Amy Ione Review of ChildArt Magazine: Arts and Mind – The Brain Science of Human Experience

Review of ChildArt Magazine: Arts and Mind – The Brain Science of Human Experience, Guest Editor, Susan Magsamen; Editor, Ashfaq Ishaq.

Posted at Leonardo Reviews

I sat down to read this ChildArt issue about art and the brain a few days after I learned of Marian Diamond’s (1926-2017) death [1]. Perhaps best known for her studies of Einstein’s brain, which noted that he had more support cells in the brain than average, she was also a distinguished educator and a pioneer in brain plasticity research. The two products of her legacy that influenced me directly came to mind as I absorbed the essays. First, I recalled how Diamond’s skill as an educator came through in an interactive videotaped lesson on the brain she did during her tenure as Director of the Lawrence Hall of Science (recorded in 1990). While explaining the brain’s functions and dissecting an actual brain she also sensitively responded to questions posed by a group of two elementary school students and two graduate students. The composite demonstrated how a talented instructor is able to stimulate learning [2]. In addition, and similarly, when I was a docent at the Hall, one of the most popular installations was an interactive installation about the brain, designed by Diamond, that engaged visitors of all ages and backgrounds.

ChildArt’s “Your Brain on Art” likewise captures the importance of engagement in education and human development, introducing projects that highlight children in schools as well as cross-cultural and community outreach. Divided into three sections, the issue also reminds us that children learn and experience life in more than one way. Continue reading “Amy Ione Review of ChildArt Magazine: Arts and Mind – The Brain Science of Human Experience”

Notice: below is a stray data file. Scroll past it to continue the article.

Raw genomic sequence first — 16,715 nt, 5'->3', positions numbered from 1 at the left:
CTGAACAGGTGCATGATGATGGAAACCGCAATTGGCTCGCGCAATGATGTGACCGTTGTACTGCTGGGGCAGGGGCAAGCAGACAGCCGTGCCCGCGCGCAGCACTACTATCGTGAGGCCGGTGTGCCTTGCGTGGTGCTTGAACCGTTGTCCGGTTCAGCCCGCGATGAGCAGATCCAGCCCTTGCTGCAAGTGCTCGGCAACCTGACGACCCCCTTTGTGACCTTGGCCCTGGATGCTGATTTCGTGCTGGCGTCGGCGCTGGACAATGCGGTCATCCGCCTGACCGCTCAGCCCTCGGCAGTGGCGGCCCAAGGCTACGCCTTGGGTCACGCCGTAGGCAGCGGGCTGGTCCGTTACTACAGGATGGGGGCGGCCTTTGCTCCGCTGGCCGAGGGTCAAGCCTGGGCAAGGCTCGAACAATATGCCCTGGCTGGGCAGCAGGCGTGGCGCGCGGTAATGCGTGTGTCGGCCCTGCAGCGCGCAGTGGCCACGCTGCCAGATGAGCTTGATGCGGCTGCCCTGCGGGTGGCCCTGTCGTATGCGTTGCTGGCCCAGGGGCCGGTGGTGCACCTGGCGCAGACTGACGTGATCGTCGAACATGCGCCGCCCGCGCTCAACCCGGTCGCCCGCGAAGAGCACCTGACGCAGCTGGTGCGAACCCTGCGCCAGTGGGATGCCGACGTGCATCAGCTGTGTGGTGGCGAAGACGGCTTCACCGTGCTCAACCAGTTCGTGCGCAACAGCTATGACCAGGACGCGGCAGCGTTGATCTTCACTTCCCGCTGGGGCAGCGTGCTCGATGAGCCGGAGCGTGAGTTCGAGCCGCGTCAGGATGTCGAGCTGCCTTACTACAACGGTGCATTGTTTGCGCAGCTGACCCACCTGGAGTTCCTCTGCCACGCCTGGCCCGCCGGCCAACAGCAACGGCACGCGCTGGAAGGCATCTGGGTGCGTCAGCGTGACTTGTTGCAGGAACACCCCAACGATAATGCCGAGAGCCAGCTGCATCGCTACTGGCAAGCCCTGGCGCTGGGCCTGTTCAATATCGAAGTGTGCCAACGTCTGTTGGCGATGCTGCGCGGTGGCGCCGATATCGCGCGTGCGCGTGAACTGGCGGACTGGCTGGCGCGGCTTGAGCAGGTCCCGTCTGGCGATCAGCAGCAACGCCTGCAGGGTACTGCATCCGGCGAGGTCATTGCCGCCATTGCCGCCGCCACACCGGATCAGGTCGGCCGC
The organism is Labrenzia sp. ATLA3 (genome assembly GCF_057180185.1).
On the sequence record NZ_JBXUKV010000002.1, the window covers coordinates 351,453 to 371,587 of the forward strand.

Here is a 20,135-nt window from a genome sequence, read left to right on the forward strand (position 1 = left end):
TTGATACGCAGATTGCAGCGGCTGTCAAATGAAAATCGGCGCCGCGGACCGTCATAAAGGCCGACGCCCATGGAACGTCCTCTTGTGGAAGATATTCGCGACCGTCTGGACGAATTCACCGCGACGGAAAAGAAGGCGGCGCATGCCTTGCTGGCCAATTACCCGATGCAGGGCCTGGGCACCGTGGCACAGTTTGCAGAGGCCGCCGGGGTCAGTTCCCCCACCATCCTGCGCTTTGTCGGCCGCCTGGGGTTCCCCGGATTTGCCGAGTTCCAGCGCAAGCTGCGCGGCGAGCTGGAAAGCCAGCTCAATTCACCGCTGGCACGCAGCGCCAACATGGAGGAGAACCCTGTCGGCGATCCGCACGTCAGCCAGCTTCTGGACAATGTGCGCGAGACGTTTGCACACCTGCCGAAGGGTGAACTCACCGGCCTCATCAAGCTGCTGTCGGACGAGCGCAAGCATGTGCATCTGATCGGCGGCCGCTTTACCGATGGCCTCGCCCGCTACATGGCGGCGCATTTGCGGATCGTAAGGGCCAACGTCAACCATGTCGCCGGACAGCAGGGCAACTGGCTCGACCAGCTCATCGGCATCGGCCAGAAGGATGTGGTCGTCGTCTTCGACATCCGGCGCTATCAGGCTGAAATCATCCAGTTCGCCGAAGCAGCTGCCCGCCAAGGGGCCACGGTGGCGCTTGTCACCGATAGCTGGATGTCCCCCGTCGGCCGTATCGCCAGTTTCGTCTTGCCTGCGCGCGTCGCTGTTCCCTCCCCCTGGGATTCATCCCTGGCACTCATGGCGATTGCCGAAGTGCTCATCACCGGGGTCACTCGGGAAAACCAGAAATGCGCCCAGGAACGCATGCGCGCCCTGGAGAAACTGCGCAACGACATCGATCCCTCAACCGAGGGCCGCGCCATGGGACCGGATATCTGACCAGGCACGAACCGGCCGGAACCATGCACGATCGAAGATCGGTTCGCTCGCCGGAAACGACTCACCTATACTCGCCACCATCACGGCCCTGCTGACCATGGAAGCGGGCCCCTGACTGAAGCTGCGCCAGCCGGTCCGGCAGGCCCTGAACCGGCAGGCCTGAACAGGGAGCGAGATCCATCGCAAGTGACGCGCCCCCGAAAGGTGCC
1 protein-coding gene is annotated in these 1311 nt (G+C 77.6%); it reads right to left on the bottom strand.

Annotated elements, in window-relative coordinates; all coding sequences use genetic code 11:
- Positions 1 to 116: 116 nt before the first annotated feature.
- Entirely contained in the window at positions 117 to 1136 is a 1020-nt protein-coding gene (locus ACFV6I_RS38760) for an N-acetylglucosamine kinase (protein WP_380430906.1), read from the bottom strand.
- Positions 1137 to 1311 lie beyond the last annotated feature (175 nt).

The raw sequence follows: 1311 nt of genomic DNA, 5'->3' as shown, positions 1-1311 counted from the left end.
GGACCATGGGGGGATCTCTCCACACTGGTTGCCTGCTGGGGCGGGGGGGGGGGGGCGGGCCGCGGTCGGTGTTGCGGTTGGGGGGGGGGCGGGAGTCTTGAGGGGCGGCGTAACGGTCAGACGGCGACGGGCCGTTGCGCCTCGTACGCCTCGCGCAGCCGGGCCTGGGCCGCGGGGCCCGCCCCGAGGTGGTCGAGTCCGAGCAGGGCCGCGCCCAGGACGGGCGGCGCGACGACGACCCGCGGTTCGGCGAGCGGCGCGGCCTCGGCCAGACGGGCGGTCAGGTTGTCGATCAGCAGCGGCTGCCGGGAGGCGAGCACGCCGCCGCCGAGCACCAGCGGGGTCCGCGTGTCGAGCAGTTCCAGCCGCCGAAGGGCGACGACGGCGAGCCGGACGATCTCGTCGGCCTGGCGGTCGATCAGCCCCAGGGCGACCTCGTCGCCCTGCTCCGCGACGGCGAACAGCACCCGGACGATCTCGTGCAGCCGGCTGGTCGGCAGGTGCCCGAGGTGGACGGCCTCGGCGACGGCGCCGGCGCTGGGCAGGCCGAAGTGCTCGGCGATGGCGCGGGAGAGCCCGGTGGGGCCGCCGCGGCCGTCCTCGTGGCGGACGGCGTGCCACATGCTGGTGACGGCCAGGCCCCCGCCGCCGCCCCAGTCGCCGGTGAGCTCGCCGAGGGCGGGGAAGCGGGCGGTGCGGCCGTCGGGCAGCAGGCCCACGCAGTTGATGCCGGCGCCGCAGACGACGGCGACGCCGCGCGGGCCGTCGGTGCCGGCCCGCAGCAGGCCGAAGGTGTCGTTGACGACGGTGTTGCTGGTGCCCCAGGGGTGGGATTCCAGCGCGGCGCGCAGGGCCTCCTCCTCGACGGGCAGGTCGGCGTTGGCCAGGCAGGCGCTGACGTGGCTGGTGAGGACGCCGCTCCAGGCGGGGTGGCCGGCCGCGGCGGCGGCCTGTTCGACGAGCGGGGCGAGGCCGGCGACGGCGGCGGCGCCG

Is Big History a step in the right direction?

From NPR: While most history courses start with the beginning of human civilization, roughly 10,000 years ago, Big History starts with the Big Bang. Humans don’t get mentioned until halfway into the course. It is exciting to hear that people are learning about history and science in tandem and I applaud the multidisciplinary as well. Like many historians, however, I wonder about the limited attention to human history in these courses. Parts 1 and 2 from NPR are below the break. Continue reading “Is Big History a step in the right direction?”

Proposing a Molecular Music and Dance Project

Here is a link to Jonathan Zilberg’s “The Dance of Life” project, an outcome of the call for participation in gauging the global scope of the emerging SEAD community through the National Science Foundation Grant, NSF Grant No. 1142510, IIS, “Human Centered Computing. Collaborative Research: EAGER Network for Science, Engineering, Arts and Design (NSEAD).